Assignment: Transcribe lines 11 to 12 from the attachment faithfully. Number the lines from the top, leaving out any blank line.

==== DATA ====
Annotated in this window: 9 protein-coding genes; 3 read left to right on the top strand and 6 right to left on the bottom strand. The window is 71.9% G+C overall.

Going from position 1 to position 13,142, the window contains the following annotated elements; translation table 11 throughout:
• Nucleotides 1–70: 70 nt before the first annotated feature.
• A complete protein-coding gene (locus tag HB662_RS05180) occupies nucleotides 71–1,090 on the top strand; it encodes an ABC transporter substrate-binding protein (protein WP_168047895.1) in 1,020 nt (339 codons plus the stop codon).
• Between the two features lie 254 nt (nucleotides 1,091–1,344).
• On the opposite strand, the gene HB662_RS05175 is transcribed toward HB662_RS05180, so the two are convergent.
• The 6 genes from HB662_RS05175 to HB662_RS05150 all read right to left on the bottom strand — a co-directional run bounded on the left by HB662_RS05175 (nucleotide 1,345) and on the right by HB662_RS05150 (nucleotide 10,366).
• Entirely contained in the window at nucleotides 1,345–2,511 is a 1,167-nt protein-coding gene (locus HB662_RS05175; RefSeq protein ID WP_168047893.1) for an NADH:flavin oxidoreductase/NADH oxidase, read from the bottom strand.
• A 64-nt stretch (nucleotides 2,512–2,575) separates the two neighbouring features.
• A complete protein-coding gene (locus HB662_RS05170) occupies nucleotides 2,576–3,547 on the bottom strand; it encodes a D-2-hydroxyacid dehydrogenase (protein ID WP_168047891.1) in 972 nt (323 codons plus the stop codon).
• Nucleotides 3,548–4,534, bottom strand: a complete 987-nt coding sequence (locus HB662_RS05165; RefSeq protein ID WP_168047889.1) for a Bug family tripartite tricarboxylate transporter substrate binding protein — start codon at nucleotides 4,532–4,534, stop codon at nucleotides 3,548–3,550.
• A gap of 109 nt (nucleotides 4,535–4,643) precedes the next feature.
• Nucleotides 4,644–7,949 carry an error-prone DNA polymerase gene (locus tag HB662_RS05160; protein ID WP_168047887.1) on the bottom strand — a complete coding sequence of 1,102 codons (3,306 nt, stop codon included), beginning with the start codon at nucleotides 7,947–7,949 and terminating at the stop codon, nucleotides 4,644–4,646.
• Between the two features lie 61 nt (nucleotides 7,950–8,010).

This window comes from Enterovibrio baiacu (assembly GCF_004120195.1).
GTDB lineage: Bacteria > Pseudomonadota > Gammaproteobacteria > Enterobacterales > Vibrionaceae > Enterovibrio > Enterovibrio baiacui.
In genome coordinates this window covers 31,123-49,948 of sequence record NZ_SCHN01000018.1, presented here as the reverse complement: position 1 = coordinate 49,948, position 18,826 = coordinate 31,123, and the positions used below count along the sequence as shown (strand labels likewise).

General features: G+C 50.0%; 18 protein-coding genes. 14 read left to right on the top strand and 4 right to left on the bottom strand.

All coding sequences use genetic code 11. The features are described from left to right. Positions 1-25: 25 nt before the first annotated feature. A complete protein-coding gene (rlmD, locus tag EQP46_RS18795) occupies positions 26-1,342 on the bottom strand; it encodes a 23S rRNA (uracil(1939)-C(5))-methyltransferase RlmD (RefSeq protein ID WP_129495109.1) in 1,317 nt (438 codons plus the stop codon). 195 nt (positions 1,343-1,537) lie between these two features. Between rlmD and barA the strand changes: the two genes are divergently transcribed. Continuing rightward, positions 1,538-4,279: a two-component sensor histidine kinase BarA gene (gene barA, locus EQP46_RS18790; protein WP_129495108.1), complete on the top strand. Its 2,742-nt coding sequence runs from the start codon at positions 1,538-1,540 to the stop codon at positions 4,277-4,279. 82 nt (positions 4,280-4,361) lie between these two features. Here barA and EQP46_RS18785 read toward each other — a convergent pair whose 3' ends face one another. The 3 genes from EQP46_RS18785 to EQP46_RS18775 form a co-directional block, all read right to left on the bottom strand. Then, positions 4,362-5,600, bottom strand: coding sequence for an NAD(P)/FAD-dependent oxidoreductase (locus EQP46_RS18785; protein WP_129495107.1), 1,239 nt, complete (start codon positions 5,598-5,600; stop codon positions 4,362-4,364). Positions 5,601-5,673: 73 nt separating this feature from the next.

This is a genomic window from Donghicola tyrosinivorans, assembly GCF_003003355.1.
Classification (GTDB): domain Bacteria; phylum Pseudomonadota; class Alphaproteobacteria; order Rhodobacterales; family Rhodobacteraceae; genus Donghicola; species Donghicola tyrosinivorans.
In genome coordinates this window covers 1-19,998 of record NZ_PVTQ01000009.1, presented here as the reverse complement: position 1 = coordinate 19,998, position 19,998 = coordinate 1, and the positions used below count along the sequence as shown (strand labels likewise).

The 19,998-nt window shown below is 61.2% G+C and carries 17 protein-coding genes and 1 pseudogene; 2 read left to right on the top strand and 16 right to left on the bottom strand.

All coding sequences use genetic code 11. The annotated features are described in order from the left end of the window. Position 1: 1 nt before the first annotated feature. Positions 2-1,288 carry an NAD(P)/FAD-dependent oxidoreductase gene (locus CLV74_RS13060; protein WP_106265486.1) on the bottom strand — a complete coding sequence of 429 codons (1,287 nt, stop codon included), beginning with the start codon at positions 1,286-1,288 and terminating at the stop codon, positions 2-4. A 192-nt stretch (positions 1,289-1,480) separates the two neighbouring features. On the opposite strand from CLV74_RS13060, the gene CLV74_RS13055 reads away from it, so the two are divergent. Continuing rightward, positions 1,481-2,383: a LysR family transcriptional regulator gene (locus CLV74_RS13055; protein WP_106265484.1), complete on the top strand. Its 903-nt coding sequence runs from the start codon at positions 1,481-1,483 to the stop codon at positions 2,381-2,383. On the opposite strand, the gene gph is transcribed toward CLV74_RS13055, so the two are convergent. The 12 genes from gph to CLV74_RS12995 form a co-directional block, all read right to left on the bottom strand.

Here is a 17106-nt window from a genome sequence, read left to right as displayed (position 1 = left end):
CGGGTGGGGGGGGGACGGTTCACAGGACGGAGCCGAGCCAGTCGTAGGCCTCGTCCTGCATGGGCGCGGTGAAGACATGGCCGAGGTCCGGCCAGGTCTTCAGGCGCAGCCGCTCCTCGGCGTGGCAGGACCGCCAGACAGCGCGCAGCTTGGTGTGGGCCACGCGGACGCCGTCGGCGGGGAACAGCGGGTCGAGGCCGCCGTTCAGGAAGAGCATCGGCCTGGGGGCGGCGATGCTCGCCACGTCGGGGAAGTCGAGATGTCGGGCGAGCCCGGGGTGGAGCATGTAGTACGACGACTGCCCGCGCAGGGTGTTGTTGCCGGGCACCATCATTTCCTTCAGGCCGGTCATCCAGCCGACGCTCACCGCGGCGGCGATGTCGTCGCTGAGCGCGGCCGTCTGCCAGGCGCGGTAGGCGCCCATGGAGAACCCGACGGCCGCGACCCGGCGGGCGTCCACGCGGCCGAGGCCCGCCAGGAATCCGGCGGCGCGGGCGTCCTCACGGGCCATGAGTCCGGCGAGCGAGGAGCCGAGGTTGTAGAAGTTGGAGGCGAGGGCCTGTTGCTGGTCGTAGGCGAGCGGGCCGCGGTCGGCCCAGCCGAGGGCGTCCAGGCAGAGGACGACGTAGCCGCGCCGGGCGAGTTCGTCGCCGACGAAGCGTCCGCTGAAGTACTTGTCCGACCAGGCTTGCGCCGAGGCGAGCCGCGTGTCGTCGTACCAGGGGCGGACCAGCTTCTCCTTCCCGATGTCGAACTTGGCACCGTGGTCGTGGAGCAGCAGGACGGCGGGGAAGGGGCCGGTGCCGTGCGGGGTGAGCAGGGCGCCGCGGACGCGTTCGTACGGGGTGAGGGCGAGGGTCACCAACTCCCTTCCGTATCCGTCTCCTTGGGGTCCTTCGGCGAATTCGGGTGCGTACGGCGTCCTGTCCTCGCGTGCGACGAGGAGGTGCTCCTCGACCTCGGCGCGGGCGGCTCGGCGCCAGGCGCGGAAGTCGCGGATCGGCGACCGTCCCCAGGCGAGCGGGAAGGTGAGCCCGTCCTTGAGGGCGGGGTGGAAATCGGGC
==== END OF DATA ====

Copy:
• Nucleotides 3,548–4,534, bottom strand: a complete 987-nt coding sequence (locus HB662_RS05165; RefSeq protein ID WP_168047889.1) for a Bug family tripartite tricarboxylate transporter substrate binding protein — start codon at nucleotides 4,532–4,534, stop codon at nucleotides 3,548–3,550.
• A gap of 109 nt (nucleotides 4,535–4,643) precedes the next feature.